She was pleased with the reflection and thought about how proud Mama and Papa would be and resolved to write and tell them that very evening.
The excitement was so great that Maria didn't feel at all hungry but nibbled a little bread and took some coffee before returning to the DMO's office and thence to the ward.
There were just two nurses working when she arrived with Matron Eberhardt. She was introduced to them and brought up to date with the paperwork before being left alone to her own devices.
A few minutes after the Senior Matron had left, two further nurses returned from their lunch.
Maria was about to introduce herself, but the younger of the two spoke before she had a chance.
“Matron Langsdorf!” she exclaimed, “you did get my ward then. I thought you would have been here sooner, though. Have you been somewhere else first?”
Maria was stunned almost to silence as this was the second time someone had mistaken her for this 'Matron Langsdorf'.
“No, I'm sorry, Sister...?” she began and the young nurses expression changed to bemusement.
“Brandt, Matron, Madeleine Brandt. Have you forgotten?”
“I'm afraid, Madeleine, that you are confusing me with someone else. I am not this Matron Langsdorf, although you are not the first to make that mistake, oddly,” she continued, I am Sis... er, Matron Maria Kaufmann.”
“But, but I dined with you on Sunday... didn't I?”
“I only arrived yesterday, Madeleine.”
“Then you have a doppelgänger, Matron, you must have.”
“I am beginning to think so,” she replied.
Nurse Brandt looked at her for a moment.
“You know...” she continued slowly, “You do have a different accent, but you really do have a striking resemblance to Matron Langsdorf. Do you know her?”
Maria shook her head.
“No, I have never heard of her... at least, not until yesterday.”
She smiled a broad smile which was mirrored by the young Madeleine.
“Besides, I have only been a matron for about an hour. The DMO informed me just before lunch.”
“Oh, then congratulations are in order,” Madeleine said brightly.
“Oh, well, thank you,” she replied happily.
Without further ado, Maria began working. She helped the other nurses and before long she found she was fitting in well with them. They began to ask her opinion and for help when they needed it, but she noticed that their knowledge, generally was quite basic, and she resolved that now she was a matron, she would help them to learn just as all those people had taught and guided her when she was a young and inexperienced novice.
Ward Seven was a general ward and as such had a wide variety of ailments from sickness to accident injuries but, unlike her ward back in Munich, her patients spoke very little German and she had to gain the trust of those who could to help her communicate with those who could not.
She was beginning to find that this was not an easy task. Because France was now an occupied country once again, the patients distrusted them all.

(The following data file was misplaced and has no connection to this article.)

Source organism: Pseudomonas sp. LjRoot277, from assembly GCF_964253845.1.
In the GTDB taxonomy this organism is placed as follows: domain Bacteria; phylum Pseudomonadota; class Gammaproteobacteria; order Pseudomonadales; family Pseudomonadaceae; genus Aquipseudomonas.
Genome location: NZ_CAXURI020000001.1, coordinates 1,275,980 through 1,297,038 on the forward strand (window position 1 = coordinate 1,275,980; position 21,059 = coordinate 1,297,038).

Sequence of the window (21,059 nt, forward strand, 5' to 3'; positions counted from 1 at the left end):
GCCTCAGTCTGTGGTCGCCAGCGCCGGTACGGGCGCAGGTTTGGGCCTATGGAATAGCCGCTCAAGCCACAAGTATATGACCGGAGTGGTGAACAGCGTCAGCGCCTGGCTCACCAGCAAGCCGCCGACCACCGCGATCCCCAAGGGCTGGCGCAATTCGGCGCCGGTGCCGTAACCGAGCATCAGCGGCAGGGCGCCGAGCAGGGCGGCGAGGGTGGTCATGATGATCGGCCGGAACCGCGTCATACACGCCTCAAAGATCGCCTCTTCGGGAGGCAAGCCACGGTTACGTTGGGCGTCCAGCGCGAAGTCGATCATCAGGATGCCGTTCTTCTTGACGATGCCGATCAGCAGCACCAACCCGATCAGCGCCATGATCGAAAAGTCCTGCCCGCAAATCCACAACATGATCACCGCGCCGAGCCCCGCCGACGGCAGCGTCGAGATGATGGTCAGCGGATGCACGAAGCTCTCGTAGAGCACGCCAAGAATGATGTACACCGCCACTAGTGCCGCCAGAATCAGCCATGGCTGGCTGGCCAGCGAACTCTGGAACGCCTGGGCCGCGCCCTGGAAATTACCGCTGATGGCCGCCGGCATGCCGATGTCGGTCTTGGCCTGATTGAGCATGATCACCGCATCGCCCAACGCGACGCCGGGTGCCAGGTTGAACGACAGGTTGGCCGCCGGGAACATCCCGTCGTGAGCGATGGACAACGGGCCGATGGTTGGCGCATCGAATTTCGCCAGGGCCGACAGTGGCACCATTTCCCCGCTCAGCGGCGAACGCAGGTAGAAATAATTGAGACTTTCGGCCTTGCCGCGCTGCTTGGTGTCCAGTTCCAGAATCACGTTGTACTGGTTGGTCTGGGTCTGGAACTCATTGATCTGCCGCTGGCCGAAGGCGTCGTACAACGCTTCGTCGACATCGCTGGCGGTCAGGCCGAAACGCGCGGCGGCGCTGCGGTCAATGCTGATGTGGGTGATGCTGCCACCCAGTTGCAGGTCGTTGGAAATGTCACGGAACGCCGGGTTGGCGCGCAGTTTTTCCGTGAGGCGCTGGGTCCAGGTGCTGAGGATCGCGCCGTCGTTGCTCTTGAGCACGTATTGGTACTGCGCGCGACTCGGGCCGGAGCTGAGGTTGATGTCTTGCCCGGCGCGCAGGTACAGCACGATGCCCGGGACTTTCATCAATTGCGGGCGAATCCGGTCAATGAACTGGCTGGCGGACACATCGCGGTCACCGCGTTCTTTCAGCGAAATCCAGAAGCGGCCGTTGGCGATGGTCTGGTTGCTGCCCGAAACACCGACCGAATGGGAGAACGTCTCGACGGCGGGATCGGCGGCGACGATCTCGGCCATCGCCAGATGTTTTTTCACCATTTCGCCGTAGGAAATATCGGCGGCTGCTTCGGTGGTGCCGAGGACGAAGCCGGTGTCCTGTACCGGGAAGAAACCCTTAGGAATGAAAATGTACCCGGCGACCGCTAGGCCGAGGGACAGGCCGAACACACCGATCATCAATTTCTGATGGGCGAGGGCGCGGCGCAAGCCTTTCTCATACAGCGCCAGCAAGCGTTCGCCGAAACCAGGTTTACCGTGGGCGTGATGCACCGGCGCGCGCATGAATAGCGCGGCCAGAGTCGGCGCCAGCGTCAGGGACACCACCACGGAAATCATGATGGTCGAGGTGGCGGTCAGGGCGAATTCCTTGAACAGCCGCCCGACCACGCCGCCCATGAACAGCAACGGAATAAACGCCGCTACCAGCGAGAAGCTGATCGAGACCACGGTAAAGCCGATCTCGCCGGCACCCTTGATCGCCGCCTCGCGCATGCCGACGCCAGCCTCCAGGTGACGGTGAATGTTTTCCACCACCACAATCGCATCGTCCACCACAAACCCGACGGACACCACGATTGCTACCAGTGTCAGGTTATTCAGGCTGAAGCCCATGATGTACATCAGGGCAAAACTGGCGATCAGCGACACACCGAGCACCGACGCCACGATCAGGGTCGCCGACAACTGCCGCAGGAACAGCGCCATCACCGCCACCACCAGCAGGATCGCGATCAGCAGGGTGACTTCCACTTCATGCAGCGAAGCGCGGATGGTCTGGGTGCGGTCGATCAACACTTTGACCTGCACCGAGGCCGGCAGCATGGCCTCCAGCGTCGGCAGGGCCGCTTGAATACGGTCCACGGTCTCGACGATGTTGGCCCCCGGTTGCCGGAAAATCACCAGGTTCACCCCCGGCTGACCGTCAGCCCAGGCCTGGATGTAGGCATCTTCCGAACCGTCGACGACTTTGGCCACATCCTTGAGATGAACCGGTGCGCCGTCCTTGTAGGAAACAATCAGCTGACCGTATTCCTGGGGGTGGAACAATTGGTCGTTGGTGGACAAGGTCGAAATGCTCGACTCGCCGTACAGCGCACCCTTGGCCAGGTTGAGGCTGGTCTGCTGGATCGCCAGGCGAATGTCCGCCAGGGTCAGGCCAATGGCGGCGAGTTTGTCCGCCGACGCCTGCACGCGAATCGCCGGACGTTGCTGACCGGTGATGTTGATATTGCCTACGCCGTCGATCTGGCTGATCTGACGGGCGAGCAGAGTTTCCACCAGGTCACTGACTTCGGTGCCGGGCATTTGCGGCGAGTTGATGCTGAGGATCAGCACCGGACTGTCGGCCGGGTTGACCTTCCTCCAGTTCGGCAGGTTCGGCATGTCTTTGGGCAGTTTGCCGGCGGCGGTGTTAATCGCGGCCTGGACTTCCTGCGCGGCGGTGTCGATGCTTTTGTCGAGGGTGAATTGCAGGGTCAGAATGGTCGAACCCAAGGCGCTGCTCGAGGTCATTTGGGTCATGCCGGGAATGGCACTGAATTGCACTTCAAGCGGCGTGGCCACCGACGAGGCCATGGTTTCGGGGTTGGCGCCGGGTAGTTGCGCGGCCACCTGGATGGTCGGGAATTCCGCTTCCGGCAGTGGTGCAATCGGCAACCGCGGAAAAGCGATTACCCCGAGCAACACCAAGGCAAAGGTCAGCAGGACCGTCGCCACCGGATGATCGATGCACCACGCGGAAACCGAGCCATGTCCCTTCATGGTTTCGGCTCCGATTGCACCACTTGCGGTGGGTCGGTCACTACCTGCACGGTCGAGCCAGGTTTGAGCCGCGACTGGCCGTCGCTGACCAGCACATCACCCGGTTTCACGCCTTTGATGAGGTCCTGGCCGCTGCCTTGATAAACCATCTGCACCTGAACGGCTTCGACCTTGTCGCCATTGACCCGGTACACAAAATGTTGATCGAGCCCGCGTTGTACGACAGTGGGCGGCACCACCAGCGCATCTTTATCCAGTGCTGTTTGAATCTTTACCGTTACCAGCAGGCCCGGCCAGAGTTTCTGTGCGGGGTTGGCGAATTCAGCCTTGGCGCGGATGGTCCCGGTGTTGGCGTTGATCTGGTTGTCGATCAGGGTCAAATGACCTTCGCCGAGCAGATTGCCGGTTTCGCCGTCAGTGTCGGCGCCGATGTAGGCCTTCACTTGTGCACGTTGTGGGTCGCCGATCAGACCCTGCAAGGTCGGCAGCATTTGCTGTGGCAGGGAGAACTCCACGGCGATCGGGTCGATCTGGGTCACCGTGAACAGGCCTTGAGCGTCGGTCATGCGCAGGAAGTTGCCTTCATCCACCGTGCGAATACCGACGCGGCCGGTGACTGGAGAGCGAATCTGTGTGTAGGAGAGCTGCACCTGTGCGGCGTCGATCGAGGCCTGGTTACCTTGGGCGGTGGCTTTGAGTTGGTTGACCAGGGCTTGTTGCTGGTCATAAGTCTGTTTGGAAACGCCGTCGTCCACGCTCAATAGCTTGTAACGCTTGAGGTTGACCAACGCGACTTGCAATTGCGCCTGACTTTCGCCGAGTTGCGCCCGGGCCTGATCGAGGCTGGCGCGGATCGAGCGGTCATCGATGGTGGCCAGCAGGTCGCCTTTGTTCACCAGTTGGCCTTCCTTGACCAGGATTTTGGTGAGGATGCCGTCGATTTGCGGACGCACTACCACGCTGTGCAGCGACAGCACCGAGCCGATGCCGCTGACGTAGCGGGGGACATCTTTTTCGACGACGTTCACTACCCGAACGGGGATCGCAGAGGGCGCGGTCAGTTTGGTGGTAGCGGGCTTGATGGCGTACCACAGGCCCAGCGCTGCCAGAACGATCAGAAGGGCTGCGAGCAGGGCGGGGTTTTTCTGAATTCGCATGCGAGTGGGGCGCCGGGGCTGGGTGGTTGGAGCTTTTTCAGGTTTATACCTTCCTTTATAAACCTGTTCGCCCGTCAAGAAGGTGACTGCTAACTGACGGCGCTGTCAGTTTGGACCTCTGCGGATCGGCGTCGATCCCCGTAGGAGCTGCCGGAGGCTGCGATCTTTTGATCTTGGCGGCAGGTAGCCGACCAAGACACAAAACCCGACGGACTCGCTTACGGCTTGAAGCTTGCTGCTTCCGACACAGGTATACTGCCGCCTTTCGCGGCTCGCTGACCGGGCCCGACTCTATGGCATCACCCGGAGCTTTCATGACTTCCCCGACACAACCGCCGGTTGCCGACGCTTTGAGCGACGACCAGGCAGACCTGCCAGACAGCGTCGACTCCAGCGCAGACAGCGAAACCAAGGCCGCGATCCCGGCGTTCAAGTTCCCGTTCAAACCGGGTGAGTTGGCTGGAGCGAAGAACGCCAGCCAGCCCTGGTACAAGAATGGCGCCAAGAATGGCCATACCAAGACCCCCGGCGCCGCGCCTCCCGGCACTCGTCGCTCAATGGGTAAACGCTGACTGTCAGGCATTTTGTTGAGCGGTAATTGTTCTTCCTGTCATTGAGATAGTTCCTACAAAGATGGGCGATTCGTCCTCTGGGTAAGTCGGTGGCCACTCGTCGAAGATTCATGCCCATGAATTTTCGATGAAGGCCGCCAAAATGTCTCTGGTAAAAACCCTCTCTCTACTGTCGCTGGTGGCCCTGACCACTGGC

The other nurses had tried hard to make them see that they were there to help them, but they were struggling to cope with that and all the work they needed to do which they were not so familiar with.
One patient, an elderly man who had fallen and broken his hip, was particularly belligerent and would not co-operate with anyone.
Maria saw two of her nurses trying to take his temperature and blood pressure, but he just kept pushing them away.
“Monsieur, S'il vous plait...” they kept saying, using all the French they knew.
She went over to them.
“Leave him for a minute,” she said to them, “Move on for now and I will go and see if I can find someone to help us speak to him.”
They nodded, and as they left for the next bed, Maria stood and looked directly at the old man. He glared back at her, his eyes filled with hatred.
On the bed end were his medical notes and Maria studied them for a moment.
His name was Michel Belleville, and his age was listed as 77 but with a question mark.
“You know, Michel,” she began, “We are not here to fight you, we are not soldiers. My nurses and I, we only wish to help you get well again...”
The old man still glared at her, the hatred still as strong, uncomprehending.
She sighed, partly because she did not speak French and he, seemingly, did not speak German and partly because she didn't want to be hated.
All her life Maria had always tried to be kind and helpful and now, for the first time, someone despised her because of her nationality.
She turned sadly away but determined that she would not give up. Her life had been dedicated to helping people, whoever they may be, and that would never change.
Minutes later, Maria was knocking on the frosted glass of the DMO's office.
“Come!” she heard.
As she closed the door behind her, the DMO looked up.
“Ah, Matron... erm, which one are you?” he said, the uncertainty showing on his face.
“Kaufmann, Sir,” she replied.
“Ah yes, Matron Kaufmann. How is your first day?”
“Fine, thank you, Sir,” Maria replied and before he had a chance to say anymore, she continued.